Stop Sign Camera Tickets in L.A. Lead to Demands to See Drivers' Bank Accounts | News | Los Angeles | Los Angeles News and Events | LA Weekly
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Stop Sign Camera Tickets in L.A. Lead to Demands to See Drivers' Bank Accounts 

Mountains Authority takes money-grubbing to a new low

Thursday, Aug 9 2012
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Park visitors like Courtney and Ted Balaker are livid about the stop-sign tickets.

PHOTO BY SIMONE PAZ

Park visitors like Courtney and Ted Balaker are livid about the stop-sign tickets.

Joe Edmiston, often praised as the man who helped create the Santa Monica Mountains Recreation Area, saving its wild reaches from development, has a fan club of thousands. But he and his team at the Mountains Recreation and Conservation Authority, or MRCA, also are in possession of a prodigious amount of hate mail — hundreds of letters from recipients of the tickets issued by the MRCA.

Angry mail from Southern California residents has piled up at the authority's headquarters, letting them know how sleazy, outrageous and stupid people find the agency, its leaders and its "stop-sign camera ticket program."

On March 15, L.A. Weekly reported that the controversial $175 tickets, issued by cameras tucked in out-of-the-way parking lots and on quiet roads in local state parks, have been sent to 70,000 stunned visitors in the past five years ("Parks Agency Money Grab").

click to enlarge PHOTO BY SIMONE PAZ - Park visitors like Courtney and Ted Balaker are livid about the stop-sign tickets.
  • PHOTO BY SIMONE PAZ
  • Park visitors like Courtney and Ted Balaker are livid about the stop-sign tickets.

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Thousands of unsuspecting drivers fail to stop at, or slowly roll through, the seven stop signs because Edmiston's agency has placed them in oddball locations — at the exit from a small scenic overlook, for example, or midblock on a dead-end road near a trailhead. The tickets have proved to be a moneymaker for the Mountains Authority, providing up to a fat 7 percent of its annual operating revenue, and amounting to more than $2 million in some years.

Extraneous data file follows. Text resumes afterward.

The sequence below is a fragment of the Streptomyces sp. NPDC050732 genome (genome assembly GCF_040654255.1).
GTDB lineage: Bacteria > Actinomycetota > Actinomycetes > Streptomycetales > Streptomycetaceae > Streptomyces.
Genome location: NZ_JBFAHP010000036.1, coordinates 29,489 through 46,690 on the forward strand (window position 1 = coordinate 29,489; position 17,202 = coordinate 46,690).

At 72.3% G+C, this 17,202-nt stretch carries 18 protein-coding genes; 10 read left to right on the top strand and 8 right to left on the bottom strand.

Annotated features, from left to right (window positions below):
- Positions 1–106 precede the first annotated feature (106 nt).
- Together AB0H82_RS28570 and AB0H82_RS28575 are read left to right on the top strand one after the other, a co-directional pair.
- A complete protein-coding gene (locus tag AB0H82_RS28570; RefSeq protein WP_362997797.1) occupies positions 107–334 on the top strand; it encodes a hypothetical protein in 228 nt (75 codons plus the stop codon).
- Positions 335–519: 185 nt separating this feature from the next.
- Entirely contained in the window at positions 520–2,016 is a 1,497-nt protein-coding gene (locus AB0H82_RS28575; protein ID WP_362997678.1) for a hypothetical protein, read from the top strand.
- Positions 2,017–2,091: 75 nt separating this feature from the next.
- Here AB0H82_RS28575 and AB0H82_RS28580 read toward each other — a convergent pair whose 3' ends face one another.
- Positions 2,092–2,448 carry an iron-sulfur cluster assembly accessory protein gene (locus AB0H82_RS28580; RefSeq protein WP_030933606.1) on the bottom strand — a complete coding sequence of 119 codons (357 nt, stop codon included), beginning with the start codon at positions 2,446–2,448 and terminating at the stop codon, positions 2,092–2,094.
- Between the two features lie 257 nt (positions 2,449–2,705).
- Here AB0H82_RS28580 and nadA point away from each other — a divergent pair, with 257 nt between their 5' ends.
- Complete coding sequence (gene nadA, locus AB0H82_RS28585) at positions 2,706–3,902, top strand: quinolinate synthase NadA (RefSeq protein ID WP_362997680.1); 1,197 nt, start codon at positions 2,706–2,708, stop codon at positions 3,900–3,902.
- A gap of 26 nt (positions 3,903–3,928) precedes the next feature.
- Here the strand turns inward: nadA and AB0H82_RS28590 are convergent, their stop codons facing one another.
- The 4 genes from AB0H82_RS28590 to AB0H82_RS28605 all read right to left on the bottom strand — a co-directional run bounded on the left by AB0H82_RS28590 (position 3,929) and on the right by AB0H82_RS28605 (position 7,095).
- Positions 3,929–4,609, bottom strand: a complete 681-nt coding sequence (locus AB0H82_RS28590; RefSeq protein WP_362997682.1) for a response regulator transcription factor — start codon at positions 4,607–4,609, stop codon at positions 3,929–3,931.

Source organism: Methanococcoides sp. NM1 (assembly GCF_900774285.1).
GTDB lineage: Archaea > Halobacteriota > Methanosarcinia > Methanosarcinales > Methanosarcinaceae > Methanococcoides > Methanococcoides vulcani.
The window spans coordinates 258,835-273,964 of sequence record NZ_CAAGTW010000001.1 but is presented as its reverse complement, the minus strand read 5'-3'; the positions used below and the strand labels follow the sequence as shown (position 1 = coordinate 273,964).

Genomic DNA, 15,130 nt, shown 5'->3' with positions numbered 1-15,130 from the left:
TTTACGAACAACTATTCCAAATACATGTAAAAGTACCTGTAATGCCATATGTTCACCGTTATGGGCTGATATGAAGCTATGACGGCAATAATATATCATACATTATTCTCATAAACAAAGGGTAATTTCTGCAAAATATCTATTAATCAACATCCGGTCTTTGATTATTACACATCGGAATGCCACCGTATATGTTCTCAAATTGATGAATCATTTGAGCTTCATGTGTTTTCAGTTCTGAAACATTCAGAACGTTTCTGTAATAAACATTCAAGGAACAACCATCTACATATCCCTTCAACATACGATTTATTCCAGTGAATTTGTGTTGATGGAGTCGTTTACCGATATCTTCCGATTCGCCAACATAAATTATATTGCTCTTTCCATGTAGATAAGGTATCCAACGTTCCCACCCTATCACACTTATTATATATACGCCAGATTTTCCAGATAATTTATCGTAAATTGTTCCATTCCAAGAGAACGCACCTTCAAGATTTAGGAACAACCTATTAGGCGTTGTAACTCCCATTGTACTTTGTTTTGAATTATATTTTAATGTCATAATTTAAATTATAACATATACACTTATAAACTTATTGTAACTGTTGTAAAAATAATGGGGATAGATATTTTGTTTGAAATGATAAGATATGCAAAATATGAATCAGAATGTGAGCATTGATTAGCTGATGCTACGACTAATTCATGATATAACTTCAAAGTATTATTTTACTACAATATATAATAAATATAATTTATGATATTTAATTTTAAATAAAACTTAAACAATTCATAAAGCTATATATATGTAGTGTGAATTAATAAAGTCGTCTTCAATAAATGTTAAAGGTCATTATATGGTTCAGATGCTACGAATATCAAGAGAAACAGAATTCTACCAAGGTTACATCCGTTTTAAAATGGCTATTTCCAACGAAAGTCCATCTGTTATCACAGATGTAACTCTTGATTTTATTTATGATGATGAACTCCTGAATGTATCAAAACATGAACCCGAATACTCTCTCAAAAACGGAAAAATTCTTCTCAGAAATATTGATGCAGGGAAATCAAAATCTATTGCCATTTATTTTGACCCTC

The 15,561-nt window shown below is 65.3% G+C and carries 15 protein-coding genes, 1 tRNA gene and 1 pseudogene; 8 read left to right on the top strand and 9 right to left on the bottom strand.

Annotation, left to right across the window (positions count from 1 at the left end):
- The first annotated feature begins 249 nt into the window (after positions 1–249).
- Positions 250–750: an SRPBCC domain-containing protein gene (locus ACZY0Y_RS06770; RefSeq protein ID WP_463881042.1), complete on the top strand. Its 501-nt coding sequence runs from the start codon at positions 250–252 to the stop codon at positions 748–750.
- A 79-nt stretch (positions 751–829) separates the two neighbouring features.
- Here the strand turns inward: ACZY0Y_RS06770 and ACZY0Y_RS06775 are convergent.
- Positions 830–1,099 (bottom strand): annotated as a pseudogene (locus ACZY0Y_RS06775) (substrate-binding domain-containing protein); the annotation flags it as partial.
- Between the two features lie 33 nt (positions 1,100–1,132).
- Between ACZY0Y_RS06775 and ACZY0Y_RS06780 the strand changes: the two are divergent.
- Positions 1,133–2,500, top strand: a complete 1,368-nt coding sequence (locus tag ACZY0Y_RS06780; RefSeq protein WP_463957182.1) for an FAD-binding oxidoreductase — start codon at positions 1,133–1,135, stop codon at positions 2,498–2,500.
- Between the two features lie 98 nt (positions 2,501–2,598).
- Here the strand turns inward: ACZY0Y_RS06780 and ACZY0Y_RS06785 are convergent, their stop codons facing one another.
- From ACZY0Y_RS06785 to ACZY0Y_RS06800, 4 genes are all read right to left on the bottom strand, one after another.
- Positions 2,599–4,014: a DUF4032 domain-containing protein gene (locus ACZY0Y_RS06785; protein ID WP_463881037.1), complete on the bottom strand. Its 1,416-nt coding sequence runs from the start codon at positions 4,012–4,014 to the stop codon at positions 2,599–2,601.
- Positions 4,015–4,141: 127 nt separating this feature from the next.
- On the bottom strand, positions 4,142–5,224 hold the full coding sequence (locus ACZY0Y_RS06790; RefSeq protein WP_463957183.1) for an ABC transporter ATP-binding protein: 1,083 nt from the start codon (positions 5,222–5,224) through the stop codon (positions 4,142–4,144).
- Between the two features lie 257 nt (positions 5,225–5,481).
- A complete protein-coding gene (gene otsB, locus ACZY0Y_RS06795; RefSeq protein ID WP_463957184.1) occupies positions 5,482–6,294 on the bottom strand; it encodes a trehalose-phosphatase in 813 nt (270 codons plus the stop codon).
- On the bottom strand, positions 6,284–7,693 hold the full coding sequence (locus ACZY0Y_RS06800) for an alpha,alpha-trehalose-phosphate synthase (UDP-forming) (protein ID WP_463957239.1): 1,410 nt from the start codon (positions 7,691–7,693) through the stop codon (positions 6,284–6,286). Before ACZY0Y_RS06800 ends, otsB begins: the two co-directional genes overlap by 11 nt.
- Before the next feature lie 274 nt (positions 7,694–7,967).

Several days before the Weekly's article ran in March, and unbeknownst to the paper, Edmiston's team quietly reduced the $175-per-ticket fine to $100. Seeking to learn the date of the change and to determine whether any notice had been given to drivers, the Weekly made a California Public Records Act request — and discovered hundreds of complaints.

The letters also revealed that the Mountains Authority is aggressively peering into Southern Californians' bank accounts, demanding to know their Social Security income and insisting they divulge their personal spending. That's happening in cases where motorists have exercised their right to challenge their tickets but don't want to pay a deposit to the agency first.

The letters reveal that Edmiston, his staff and other parks employees involved in the ticketing program have created far more ill will than previously known.

One source of the anger? A $25 up-front "hearing fee," required from anyone challenging a ticket. The Mountains Authority requires that anyone declining to pay the fee fill out an "Advance Deposit Hardship Waiver."

In applying for the waiver, MRCA puts people through the wringer. The parks agency requires applicants to make personal statements; provide household income, home value, rental costs and food costs; and divulge their SSI checks, unemployment compensation and more.

Jay Beeber, who became a Southern California folk hero when he used LAPD accident data to prove that the now-abandoned Los Angeles red-light camera program was a revenue generator that did not make streets safer, says, "The first time I saw the [MRCA hardship waiver] form, I was surprised at the invasive nature of it. I don't think they have any business asking those questions!"

Adds attorney R. Allen Baylis, an outspoken critic of Edmiston and the stop-sign cameras, "I think they made it as onerous as possible so people would just pay them."

The 114 letters obtained by the Weekly catalog all kinds of anger about the camera tickets — and show that people have been forced to reveal personal, even humiliating things, in order to challenge their tickets without first coughing up the $25 deposit.